Aside from China’s hand on the spigot the other (longer term) main issue facing shipping rates is potential supply of new ships. It is a complicated issue because older ships to transport coal, iron ore, fertilizer and the like are being retired while new ones are coming to take their place. There seems to be more supply than needed coming online – but then again, with the wonderful recovery we are about to enjoy, in theory we would “need” them. Ahem. Bloomberg has a piece on this subject below that is worth highlighting.
Our only position in this sector is Excel Maritime Carriers (EXM) which we’ve been patiently sitting with a placeholder position waiting for a gap in the lower $6s to fill. Why have I not been shorting it considering the very obvious gap? Scary sector to short when these stocks can move 10-15% in the drop of a hat. Why do I even bother with a long position in this sector? The same reason I own a housing stock when 18 million homes sit empty in America…. Kool Aid ingestion by stock market investors aka fundamentals mean little when ‘perception’ is everything.
Just as global trade starts to recover, the shipping market is crashing for the second time in a year as China reduces raw-material imports and record numbers of new vessels set sail.
The rate for leasing capesize ships, boats three times the size of the Statue of Liberty, will drop about 50 percent from the current price of $37,865 a day to as low as $18,000 before the end of the year, according to the median in a Bloomberg survey of six analysts and fund managers. Forward freight agreements traded by brokers show the fourth-quarter average price will be 7 percent lower.
Shipping rates, which already fell 59 percent from this year’s high, are retreating as the Organization for Economic Cooperation and Development predicts a 16 percent drop in world trade for all of 2009.
A record 146 capesizes will be added this year, equal to 28 percent of the fleet, according to Fearnley Consultants A/S. “The pressure of the new ships will be overwhelming,” said Andreas Vergottis, the Hong Kong-based research director at Tufton Oceanic Ltd., which manages the world’s largest shipping hedge fund, with $1 billion of assets. “It will take a lot of time and a lot of pain before shipping recovers.”
“We’ve seen several yards that have delivered their first ships, albeit delayed, and we expect them to increase the pace of deliveries in the second half,” said Svenning, who is based in Oslo. “We will see more next year than we see this year.”
Mitsui O.S.K. Lines Ltd. and Nippon Yusen K.K., both based in Tokyo, and China Cosco Holdings Co. operate the world’s biggest bulk-shipping fleets, Mitsui says. Nippon Yusen forecast its first full-year loss in 23 years last month, citing lower demand for container shipping, and expects capesize rates to average $55,000 in the six months through March 31. Mitsui cut its full-year profit estimate by 25 percent last month. China Cosco said on Aug. 27 its commodity ships lost money in the first half.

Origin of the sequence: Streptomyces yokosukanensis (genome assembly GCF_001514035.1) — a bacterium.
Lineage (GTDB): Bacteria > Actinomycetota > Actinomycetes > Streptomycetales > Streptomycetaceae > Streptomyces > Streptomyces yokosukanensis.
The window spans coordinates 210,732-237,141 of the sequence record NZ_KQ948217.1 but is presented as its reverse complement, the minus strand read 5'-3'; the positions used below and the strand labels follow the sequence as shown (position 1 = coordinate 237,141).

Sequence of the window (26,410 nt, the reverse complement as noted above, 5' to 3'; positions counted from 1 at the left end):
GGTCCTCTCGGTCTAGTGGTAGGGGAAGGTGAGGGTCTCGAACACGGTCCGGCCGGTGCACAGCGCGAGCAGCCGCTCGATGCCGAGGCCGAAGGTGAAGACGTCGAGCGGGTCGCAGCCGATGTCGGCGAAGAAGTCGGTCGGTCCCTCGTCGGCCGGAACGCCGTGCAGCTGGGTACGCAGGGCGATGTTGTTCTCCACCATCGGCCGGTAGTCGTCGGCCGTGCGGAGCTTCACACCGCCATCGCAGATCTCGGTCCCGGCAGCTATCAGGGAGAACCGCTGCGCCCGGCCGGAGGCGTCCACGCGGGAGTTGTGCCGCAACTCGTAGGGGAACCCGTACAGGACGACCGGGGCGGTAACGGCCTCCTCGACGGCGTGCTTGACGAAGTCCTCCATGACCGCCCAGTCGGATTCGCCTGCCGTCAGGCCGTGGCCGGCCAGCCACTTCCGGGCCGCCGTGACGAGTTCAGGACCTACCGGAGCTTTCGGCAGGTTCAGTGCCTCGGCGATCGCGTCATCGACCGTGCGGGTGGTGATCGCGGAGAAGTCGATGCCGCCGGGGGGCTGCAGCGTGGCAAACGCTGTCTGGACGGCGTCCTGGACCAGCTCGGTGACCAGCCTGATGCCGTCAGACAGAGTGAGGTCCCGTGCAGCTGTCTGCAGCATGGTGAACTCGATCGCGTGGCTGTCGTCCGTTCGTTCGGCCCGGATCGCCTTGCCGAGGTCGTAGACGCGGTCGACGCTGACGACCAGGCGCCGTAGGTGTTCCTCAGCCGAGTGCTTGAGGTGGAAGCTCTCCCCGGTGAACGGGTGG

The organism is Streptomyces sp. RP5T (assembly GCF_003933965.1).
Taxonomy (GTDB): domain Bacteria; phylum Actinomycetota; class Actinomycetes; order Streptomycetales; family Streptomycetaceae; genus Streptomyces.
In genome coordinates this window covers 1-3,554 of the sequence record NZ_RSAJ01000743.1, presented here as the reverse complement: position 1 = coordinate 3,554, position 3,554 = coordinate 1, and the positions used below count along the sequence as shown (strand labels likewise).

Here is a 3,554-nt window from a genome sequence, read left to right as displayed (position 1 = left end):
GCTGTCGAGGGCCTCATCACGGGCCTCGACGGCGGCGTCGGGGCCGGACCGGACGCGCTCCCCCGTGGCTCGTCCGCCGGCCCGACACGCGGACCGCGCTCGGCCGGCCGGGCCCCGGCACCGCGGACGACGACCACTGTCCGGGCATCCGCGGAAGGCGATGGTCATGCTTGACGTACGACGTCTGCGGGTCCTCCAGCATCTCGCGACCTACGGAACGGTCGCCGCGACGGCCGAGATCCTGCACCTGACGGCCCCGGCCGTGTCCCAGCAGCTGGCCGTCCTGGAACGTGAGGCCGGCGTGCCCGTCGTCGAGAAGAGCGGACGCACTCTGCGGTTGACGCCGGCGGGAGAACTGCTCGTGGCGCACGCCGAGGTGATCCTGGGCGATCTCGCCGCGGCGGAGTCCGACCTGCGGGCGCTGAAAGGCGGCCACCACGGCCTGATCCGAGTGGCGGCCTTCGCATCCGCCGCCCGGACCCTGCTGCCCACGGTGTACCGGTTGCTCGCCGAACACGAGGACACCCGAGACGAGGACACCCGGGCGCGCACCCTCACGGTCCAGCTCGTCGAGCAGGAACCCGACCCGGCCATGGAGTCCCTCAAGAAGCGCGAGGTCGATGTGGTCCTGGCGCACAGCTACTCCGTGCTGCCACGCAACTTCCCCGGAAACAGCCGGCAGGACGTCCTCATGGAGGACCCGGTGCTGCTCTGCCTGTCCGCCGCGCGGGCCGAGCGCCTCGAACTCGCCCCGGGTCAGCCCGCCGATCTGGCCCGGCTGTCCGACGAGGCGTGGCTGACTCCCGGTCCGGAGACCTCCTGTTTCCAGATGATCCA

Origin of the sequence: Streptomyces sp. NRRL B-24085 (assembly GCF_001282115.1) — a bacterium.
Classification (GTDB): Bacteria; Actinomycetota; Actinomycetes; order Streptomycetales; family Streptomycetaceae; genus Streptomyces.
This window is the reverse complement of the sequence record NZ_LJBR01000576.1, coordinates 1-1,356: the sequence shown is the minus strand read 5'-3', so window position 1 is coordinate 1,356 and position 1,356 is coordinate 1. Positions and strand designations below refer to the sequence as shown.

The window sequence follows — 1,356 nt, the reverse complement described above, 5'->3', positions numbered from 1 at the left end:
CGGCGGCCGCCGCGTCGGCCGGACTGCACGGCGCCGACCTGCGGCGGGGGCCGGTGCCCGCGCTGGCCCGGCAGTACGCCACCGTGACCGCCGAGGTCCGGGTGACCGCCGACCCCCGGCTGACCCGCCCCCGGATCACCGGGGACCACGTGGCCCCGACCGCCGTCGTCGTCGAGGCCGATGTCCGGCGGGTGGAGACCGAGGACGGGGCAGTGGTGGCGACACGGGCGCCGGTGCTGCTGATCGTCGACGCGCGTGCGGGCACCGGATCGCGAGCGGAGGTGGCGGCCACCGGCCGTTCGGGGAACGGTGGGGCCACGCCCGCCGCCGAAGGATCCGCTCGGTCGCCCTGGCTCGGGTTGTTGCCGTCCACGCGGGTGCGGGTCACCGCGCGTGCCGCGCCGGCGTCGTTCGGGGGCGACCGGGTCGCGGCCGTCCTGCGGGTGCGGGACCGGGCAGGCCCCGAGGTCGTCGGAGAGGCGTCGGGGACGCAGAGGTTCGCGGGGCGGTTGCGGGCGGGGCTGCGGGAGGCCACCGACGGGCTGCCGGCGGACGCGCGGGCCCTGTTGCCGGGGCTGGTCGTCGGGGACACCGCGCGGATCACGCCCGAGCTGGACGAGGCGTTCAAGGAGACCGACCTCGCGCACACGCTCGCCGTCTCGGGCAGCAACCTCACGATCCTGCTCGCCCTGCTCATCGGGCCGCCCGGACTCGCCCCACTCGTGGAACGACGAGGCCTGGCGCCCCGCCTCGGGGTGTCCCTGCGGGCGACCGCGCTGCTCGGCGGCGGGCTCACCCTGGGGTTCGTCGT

Estimates in the survey ranged from $10,000 to $25,000. Sverre Bjorn Svenning, the analyst at Fearnley Consultants who correctly predicted last year’s collapse in the Baltic Dry Index, which fell 92 percent, was at the lower end.
The drop in capesizes is consistent with the Baltic Dry Index, a gauge of the cost of carrying dry bulk commodities such as iron ore, coal and grain. The index, which includes four types of vessels including capesizes, more than tripled this year. The index is 44 percent off its high for the year.
Heck, the supply issue is so overwhelming I am not even sure if green shoot Koo Aid can save this sector.Again, China is everything in this market now; Americans need to stop looking inward and using old sign posts or believing. BDI is some global growth signal. It’s China’s import signal now – they are the world’s marginal buyer.
(Chinese) Imports of refined copper fell 23 percent in July from the previous month. Coal shipments shrank 13 percent, customs data show. Iron-ore purchases will likely average about 16 percent less in the remainder of the year than in the first seven months, according to Will Fray, an analyst at Maritime Strategies International Ltd. in London.[Aug 24, 2009: Bloomberg - Coal Rally Ending as China Shuns Imports, Opens Mines]
“China could very easily turn the taps off,” Fray said. “Rates will keep sliding.”